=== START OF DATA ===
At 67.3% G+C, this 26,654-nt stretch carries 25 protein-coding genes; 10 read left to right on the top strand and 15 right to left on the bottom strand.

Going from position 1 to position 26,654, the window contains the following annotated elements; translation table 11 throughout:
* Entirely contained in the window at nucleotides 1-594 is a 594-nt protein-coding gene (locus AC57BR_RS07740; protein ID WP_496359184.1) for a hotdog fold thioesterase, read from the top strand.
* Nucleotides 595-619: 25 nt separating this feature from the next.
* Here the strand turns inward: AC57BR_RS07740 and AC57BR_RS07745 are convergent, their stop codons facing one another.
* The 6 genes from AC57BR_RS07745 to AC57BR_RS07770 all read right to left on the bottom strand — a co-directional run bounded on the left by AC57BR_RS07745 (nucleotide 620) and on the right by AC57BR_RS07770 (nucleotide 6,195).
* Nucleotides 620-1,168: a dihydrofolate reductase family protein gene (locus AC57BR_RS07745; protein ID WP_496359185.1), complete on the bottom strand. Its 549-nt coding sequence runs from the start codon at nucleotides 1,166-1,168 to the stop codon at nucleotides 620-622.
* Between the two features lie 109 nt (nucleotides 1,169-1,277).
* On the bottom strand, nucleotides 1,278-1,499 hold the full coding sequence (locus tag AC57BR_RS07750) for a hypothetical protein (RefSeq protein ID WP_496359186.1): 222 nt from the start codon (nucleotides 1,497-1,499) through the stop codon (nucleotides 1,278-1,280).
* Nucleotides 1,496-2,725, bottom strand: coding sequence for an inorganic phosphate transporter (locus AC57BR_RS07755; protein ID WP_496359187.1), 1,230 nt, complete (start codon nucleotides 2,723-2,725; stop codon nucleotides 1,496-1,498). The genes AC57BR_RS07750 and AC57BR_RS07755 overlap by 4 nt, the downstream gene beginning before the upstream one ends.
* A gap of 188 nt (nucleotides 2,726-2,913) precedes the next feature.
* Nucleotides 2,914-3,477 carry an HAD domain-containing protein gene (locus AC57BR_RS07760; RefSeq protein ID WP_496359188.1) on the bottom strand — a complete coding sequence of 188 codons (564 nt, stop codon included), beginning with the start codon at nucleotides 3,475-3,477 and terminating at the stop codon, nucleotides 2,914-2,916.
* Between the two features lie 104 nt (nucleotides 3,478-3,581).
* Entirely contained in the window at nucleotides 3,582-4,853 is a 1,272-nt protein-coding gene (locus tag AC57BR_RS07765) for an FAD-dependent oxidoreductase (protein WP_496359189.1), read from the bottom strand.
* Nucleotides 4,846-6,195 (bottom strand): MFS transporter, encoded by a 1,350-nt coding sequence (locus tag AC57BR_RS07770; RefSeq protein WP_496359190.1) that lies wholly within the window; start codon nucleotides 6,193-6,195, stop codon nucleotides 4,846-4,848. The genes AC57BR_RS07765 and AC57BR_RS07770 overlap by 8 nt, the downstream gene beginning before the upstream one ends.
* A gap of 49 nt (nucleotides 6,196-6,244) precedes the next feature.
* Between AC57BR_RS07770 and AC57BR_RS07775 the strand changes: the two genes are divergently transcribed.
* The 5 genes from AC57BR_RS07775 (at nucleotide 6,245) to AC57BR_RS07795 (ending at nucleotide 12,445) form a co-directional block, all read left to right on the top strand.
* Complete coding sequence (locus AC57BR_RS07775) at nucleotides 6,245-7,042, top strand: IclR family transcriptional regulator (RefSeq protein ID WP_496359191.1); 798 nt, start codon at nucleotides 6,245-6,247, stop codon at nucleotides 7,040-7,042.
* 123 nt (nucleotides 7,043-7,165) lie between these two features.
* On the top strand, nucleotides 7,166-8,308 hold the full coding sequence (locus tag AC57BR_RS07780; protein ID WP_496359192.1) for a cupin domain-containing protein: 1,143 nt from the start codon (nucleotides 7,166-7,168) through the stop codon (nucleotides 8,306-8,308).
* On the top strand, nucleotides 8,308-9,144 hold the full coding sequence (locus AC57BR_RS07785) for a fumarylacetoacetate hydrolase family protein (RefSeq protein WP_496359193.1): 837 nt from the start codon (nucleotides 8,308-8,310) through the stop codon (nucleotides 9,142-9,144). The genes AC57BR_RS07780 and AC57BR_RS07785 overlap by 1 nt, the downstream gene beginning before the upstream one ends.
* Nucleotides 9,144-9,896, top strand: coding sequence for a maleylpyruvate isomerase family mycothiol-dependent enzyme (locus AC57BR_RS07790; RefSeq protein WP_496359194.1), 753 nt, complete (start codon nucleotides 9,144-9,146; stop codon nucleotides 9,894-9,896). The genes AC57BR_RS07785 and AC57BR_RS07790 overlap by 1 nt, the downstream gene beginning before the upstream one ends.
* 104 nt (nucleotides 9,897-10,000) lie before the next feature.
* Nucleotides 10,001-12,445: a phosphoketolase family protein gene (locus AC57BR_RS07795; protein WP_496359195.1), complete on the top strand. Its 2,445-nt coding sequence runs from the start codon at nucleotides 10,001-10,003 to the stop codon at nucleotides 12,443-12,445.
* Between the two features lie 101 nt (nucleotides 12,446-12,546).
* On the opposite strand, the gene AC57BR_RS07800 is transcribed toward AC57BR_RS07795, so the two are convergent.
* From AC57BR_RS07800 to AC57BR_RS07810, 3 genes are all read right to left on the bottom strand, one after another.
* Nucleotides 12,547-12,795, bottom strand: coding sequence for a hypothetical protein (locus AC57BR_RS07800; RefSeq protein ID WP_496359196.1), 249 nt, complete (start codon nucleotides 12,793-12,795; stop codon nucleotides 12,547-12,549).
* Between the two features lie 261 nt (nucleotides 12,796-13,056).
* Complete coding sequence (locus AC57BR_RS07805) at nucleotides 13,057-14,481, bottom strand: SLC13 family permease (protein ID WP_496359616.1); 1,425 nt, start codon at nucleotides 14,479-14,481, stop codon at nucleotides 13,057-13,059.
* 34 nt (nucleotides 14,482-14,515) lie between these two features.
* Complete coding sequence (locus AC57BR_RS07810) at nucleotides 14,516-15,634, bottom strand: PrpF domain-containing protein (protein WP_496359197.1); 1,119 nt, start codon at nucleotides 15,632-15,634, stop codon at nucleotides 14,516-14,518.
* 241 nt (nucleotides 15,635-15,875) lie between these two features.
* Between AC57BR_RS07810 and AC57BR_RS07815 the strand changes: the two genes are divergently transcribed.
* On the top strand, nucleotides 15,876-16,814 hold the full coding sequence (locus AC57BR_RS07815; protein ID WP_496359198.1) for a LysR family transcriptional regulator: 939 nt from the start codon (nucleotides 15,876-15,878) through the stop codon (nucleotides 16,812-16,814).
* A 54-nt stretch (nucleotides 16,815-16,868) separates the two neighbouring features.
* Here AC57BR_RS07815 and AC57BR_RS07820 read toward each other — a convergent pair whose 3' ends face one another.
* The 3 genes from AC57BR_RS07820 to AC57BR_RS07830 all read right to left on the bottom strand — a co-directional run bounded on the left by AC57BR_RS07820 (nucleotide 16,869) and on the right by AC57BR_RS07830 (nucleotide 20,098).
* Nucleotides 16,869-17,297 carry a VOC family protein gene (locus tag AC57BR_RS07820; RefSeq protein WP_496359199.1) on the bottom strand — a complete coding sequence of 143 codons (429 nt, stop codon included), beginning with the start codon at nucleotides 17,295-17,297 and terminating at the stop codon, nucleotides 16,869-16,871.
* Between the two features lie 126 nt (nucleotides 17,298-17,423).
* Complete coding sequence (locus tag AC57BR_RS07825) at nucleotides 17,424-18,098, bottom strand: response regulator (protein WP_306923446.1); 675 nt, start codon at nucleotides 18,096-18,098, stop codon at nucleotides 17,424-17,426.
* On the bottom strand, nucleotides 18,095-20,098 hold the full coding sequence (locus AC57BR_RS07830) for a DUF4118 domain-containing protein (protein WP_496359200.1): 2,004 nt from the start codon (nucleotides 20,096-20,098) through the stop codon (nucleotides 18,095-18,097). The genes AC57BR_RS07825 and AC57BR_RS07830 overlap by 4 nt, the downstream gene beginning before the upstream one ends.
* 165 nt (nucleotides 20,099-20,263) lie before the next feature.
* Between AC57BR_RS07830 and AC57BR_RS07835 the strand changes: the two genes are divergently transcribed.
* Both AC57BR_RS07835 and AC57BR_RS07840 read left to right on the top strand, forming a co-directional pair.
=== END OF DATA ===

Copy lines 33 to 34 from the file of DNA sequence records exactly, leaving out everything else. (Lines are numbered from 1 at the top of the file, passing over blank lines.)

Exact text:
* Complete coding sequence (locus AC57BR_RS07810) at nucleotides 14,516-15,634, bottom strand: PrpF domain-containing protein (protein WP_496359197.1); 1,119 nt, start codon at nucleotides 15,632-15,634, stop codon at nucleotides 14,516-14,518.
* 241 nt (nucleotides 15,635-15,875) lie between these two features.